Aims: Exposure to extraordinary traumatic experience is one acknowledged risk factor for drug use. We aim to analyse the influence of potentially life-changing childhood stressors, experienced second-hand, on later drug use disorder in a national population of Swedish adolescent and young adults (aged 15-26 years).
Design: We performed Cox proportional hazard regression analyses, complemented with co-relative pair comparisons.
Participants: All individuals in the Swedish population born 1984-95, who were registered in Sweden at the end of the calendar year that they turned 14 years of age. Our follow-up time (mean 6.2 years; range 11 years) started at the year they turned 15 and continued to December 2011 (n = 1,409,218).
Measurements: Our outcome variable was drug use disorder, identified from medical, legal and pharmacy registry records. Childhood stressors, as per DSM-IV stressor criteria, include death of an immediate family member and second-hand experience of diagnoses of malignant cancer, serious accidental injury and victim of assault. Other covariates include parental divorce, familial psychological wellbeing and familial drug and alcohol use disorders.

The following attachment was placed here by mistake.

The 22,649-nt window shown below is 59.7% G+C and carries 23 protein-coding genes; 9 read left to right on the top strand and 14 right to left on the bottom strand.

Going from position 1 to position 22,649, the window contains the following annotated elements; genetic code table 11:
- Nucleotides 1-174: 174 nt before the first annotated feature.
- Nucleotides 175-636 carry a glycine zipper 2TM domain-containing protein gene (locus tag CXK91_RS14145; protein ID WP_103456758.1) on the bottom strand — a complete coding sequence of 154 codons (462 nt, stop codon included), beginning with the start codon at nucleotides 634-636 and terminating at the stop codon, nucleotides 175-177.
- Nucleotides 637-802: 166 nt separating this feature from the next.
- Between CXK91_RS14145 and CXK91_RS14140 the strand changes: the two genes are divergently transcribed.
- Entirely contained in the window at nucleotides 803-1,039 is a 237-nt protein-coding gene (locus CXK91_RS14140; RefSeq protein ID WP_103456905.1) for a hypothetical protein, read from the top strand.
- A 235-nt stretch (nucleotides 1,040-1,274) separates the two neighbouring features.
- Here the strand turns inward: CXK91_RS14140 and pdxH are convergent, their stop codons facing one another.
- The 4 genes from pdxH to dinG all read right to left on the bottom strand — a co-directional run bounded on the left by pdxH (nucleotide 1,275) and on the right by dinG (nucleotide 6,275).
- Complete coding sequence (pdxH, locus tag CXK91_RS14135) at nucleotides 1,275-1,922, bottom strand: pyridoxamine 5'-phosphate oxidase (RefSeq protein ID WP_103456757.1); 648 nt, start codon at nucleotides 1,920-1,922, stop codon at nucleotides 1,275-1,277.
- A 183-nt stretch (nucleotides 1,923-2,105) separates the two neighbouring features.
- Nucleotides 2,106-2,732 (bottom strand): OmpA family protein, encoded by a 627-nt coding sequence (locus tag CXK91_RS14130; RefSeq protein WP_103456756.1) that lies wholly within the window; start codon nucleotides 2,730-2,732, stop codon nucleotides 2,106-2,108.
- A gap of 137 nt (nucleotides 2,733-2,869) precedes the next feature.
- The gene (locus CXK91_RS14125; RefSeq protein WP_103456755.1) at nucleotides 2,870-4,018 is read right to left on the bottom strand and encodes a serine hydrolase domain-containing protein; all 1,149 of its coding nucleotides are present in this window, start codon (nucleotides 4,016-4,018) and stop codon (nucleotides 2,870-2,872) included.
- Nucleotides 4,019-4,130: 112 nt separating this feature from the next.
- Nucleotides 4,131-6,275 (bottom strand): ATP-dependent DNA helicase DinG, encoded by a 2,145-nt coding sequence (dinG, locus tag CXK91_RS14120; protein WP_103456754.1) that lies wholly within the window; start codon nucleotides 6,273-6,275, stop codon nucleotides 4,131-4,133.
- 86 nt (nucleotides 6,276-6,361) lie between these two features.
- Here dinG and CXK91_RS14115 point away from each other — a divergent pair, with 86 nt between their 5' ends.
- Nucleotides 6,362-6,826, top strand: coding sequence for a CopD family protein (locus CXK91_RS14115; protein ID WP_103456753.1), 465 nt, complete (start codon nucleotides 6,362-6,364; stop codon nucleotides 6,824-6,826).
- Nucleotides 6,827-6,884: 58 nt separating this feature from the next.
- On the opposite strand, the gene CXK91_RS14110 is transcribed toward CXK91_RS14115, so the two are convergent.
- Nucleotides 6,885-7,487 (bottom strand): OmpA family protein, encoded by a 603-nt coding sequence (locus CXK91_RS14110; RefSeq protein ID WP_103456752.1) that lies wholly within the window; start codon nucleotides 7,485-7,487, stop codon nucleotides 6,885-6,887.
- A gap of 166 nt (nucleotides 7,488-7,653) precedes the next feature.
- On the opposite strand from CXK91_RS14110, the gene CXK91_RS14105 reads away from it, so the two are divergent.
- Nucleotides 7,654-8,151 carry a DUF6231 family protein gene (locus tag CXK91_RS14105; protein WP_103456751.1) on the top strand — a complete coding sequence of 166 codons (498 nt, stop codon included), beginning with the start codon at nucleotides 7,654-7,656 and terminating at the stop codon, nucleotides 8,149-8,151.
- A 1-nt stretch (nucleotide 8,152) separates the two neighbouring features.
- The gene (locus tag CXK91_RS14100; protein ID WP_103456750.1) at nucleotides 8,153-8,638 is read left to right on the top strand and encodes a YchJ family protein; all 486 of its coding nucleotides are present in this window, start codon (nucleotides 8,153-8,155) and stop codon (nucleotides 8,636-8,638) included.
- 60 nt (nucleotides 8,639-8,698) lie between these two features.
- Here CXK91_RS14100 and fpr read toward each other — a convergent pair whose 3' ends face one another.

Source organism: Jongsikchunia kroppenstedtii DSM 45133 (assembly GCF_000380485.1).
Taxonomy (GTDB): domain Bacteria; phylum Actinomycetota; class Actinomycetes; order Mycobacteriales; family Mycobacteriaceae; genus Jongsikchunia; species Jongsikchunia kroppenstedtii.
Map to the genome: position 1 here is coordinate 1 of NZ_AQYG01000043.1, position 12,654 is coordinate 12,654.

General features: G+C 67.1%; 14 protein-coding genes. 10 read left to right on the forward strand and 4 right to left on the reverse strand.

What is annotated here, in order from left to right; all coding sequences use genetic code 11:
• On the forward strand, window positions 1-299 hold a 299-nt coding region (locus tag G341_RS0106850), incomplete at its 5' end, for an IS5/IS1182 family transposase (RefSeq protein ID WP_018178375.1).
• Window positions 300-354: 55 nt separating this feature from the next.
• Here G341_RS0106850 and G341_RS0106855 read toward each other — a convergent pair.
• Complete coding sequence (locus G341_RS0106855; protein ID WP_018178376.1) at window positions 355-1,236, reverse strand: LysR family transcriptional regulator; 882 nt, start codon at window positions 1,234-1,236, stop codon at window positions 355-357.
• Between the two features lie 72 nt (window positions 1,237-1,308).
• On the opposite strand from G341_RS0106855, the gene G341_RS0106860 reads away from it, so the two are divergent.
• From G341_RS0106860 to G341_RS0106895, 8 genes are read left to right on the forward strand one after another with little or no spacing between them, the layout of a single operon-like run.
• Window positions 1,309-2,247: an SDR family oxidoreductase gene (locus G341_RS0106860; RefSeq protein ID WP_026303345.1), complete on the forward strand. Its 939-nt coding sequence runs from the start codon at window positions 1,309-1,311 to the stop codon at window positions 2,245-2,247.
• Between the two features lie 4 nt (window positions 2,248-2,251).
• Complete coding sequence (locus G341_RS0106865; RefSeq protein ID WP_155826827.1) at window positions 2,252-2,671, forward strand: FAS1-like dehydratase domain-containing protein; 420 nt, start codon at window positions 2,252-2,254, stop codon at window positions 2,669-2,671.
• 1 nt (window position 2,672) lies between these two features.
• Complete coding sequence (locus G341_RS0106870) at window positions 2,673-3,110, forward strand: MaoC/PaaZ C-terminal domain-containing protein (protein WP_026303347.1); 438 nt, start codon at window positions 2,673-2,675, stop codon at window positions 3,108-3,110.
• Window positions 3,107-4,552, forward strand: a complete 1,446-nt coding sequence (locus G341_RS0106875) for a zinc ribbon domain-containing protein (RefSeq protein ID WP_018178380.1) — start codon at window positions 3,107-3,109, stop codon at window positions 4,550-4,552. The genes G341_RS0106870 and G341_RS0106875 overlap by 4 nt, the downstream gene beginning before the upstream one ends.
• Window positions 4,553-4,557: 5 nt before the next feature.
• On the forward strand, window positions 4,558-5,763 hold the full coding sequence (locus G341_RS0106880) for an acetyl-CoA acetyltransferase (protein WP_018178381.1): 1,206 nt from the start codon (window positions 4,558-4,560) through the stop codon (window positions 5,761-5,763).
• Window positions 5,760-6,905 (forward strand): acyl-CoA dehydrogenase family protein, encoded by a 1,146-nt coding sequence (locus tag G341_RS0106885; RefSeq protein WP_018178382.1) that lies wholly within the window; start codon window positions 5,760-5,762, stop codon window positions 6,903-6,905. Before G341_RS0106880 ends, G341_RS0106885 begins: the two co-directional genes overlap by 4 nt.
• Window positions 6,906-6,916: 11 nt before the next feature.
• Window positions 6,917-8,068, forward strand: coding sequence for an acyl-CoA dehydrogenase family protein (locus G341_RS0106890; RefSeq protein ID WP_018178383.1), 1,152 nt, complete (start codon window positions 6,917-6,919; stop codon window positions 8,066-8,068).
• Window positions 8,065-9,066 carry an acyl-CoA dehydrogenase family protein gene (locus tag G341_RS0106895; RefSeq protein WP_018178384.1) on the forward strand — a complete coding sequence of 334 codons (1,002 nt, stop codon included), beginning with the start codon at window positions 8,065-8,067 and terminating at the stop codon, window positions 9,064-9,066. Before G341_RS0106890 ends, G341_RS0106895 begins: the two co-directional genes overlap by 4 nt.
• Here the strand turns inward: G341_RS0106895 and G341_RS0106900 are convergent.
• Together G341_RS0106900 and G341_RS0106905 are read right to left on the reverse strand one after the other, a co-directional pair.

Findings: After adjustment for all considered confounders, individuals exposed to childhood stressors 'parental death' or 'parental assault' had more than twice the risk of drug use disorder than those who were not [hazard ratio (HR) = 2.63 (2.23-3.09) and 2.39 (2.06-2.79), respectively].
Conclusions: Children aged under 15 years who experience second-hand an extraordinary traumatic event (such as a parent or sibling being assaulted, diagnosed with cancer or dying) appear to have approximately twice the risk of developing a drug use disorder than those who do not.
Keywords: Childhood trauma; Sweden; drug use disorder; full-sibling-pair comparison; longitudinal; relative risk.
© 2014 Society for the Study of Addiction.